Disconnected, Disenfranchised, and Poor: Addressing Digital Inequality in America

Reports that 79% of Americans now use the internet should not obscure the needs and problems of those lacking internet access or computer literacy.  In today’s information-based economy, internet access and computer literacy are crucial to economic growth at all levels, including global.  Businesses are attracted to computer-literate communities and hesitate to do business with those that are not, and that can limit economic opportunities for everyone in the community. This is why we should all care about low levels of internet access and computer literacy within our communities.

Research conducted by the Pew Research Center indicates that those with limited income and education are most likely to not use the internet or even understand how to use a computer. Internet use is clearly tied to economic status and education.  While 95% of upper- income households use the Internet, 37% of lower-income households do not.  And while 4 % of college graduates do not use the internet, 48 % of those without a high school diploma do not. About half of non-users identify cost and lack of computer skills as the primary barriers.

Poor people most often go to public libraries when they do not have internet access at home or through a job or school. Nearly 19 million people living in poverty use public library computers to access the internet for health, education, and employment information and to read the news. Unfortunately, state and local cuts in library funding have led many libraries to cut hours, staff, and spending on computers. Reducing some people’s only access to the internet deepens the digital divide—when more and more information is most readily available online. These reductions also make it harder for those with limited access to gain computer literacy, and that contributes to the growing economic gap between the rich and poor.

That gap is not just about job skills.  Lack of computer literacy and internet access also prevent people from fully participating in society.  This disenfranchises some people and, in effect, makes them second-class citizens. People who lack internet access and who are not computer literate cannot obtain, communicate, and use information for their benefit as quickly as those who can use the internet effectively. Consider how reliable internet access helps people apply for jobs quickly or take swift political action. As the Social Science Research Council suggests, lack of computer access and literacy are now mechanisms of social and economic exclusion. When the adverse effects of this exclusion (e.g. poverty) are transferred to subsequent generations, groups may be disadvantaged well into the future.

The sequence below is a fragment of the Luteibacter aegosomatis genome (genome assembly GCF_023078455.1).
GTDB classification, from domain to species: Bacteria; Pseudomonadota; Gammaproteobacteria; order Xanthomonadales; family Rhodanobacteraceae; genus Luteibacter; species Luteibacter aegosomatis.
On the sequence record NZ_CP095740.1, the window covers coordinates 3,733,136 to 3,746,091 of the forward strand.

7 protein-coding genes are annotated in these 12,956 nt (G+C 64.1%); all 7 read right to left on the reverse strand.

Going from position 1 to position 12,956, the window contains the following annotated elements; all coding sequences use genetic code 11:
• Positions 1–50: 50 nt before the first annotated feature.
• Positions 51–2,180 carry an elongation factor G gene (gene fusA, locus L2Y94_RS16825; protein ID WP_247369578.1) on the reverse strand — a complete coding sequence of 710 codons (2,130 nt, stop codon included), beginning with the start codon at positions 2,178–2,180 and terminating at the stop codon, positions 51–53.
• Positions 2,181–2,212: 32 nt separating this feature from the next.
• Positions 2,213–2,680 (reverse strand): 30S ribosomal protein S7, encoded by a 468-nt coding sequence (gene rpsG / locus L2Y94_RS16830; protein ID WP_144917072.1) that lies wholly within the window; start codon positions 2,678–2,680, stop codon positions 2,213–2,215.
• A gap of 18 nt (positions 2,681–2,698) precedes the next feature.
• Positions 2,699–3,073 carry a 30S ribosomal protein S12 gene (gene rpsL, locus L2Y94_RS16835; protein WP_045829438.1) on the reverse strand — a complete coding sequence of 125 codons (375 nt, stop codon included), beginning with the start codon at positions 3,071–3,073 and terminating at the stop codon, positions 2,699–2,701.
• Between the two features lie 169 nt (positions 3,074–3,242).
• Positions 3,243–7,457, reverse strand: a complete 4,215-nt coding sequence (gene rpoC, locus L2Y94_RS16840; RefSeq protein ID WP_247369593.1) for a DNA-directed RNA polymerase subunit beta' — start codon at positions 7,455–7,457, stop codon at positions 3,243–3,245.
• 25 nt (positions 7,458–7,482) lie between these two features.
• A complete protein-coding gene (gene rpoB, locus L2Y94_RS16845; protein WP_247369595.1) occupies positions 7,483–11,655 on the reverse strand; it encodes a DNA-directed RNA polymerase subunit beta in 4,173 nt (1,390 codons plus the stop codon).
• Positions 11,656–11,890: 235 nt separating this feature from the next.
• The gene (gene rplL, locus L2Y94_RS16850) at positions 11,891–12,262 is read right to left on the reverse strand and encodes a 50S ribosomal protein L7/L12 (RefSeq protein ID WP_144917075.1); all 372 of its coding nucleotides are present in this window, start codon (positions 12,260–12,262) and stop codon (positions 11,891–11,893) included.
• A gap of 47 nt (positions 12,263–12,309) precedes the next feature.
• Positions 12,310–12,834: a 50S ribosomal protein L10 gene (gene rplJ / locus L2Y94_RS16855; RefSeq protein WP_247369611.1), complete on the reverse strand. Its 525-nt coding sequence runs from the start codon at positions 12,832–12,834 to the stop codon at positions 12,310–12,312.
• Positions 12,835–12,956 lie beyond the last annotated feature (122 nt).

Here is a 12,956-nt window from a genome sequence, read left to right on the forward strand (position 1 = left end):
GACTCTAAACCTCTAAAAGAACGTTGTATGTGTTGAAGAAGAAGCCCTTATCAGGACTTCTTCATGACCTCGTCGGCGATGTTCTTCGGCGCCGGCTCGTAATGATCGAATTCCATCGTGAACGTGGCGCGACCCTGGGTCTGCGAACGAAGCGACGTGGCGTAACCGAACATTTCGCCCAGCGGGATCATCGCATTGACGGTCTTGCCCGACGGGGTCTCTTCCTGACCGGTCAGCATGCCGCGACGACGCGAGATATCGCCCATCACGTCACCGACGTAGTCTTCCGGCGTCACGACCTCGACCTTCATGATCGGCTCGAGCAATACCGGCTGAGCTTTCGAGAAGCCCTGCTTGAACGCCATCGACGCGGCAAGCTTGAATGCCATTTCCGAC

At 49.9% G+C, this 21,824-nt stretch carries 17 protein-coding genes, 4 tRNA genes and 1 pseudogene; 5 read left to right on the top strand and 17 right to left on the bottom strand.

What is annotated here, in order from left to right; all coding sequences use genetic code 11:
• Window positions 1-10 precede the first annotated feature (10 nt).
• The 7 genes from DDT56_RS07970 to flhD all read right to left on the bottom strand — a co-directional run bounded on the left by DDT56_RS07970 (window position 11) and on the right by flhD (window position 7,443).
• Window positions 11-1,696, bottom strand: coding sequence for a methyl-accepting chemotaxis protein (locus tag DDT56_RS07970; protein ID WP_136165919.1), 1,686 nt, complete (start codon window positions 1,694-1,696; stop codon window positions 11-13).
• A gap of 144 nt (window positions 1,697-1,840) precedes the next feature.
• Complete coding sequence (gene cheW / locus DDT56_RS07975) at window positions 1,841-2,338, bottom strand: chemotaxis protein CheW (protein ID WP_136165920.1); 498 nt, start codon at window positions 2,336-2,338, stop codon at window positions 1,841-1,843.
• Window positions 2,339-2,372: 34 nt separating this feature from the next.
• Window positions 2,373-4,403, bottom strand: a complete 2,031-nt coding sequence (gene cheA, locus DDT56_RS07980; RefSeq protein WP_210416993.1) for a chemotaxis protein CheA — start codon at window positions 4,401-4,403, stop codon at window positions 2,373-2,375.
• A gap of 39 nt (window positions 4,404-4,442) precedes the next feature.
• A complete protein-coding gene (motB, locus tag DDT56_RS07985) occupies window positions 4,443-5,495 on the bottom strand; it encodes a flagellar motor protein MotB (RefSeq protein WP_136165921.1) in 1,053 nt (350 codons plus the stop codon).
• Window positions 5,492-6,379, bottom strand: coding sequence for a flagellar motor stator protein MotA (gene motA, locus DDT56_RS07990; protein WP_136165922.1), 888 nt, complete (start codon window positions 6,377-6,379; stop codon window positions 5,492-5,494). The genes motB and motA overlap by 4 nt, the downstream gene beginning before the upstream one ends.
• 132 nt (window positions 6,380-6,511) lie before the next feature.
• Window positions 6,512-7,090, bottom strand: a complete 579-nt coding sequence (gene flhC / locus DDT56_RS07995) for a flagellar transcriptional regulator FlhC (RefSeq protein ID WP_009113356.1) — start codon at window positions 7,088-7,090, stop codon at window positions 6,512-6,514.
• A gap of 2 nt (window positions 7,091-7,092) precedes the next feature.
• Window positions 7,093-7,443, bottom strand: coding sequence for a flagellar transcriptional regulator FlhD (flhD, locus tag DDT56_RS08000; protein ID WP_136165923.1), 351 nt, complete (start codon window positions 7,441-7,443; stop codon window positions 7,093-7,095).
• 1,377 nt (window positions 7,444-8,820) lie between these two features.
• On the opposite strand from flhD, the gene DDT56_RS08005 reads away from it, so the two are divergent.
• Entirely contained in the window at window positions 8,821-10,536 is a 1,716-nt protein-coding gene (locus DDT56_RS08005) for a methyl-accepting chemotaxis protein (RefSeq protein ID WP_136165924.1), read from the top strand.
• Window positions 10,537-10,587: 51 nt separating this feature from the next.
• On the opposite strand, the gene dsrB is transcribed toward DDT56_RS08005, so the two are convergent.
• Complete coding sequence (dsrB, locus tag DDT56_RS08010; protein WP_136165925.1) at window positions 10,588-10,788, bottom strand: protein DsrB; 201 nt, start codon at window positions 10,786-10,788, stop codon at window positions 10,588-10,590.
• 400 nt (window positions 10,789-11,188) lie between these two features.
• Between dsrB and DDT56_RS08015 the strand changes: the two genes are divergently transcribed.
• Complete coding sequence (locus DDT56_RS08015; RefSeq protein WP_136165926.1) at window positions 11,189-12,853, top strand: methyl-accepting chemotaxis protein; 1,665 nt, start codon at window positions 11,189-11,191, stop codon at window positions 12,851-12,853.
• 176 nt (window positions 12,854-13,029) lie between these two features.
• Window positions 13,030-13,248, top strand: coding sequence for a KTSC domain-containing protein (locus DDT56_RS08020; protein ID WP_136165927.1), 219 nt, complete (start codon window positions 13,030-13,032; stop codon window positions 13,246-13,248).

It’s not just disparity in mere access to the internet or the ability to turn on a computer that characterizes digital inequality. Quality of internet access also matters, as do freedom to use the internet without time  and equipment constraints and opportunities to develop information-seeking skills. In her study of American youth, Laura Robinson found that digital inequality exacted a heavy toll on low-income students who competed to obtain internet access at school or the public library.  Lacking internet access at home, the students recounted the stress of skipping lunch, not going to the bathroom, and waiting in long lines in order to use the internet in these settings. A thirty-minute time limit on terminal use in some libraries also caused the students emotional stress. Limited access led low-income students to spend less time surfing the internet for information than their higher-income counterparts who had internet access at home, and it created stresses that probably made their internet use less effective. Group differences in time spent online led to group disparities in the development of information-seeking skills, which placed lower-income students at a disadvantage in school and the labor market.

No group should be denied internet access and the benefits derived from its use because of low income, place of residence, disability, gender, or race-ethnicity. To bring about true digital equality in America, a holistic approach must be implemented. Under this approach, high-speed internet would be installed in underserved communities. Computers would be designed so that the disabled could affordably use them and go online. Subsidies would be provided to impoverished households that could not afford internet connection. The functionally illiterate would receive the literacy and computer skills they need in order to access the internet. Additional computer technology centers would be built, and existing ones, staffed at higher levels. Internet access at public libraries would be upgraded and increased. Child care assistance would be given to low-income parents to take computer classes so that they might qualify for better jobs. More would be done to help poor inner-city youth attain a high school diploma and post-secondary education. Such changes might help poor people improve their chances to secure jobs with livable wages, so they could afford internet access at home. Under a holistic approach to digital inequality, the goal would be to empower all groups to participate fully in our information society, so that fewer are left behind— now or in the future.


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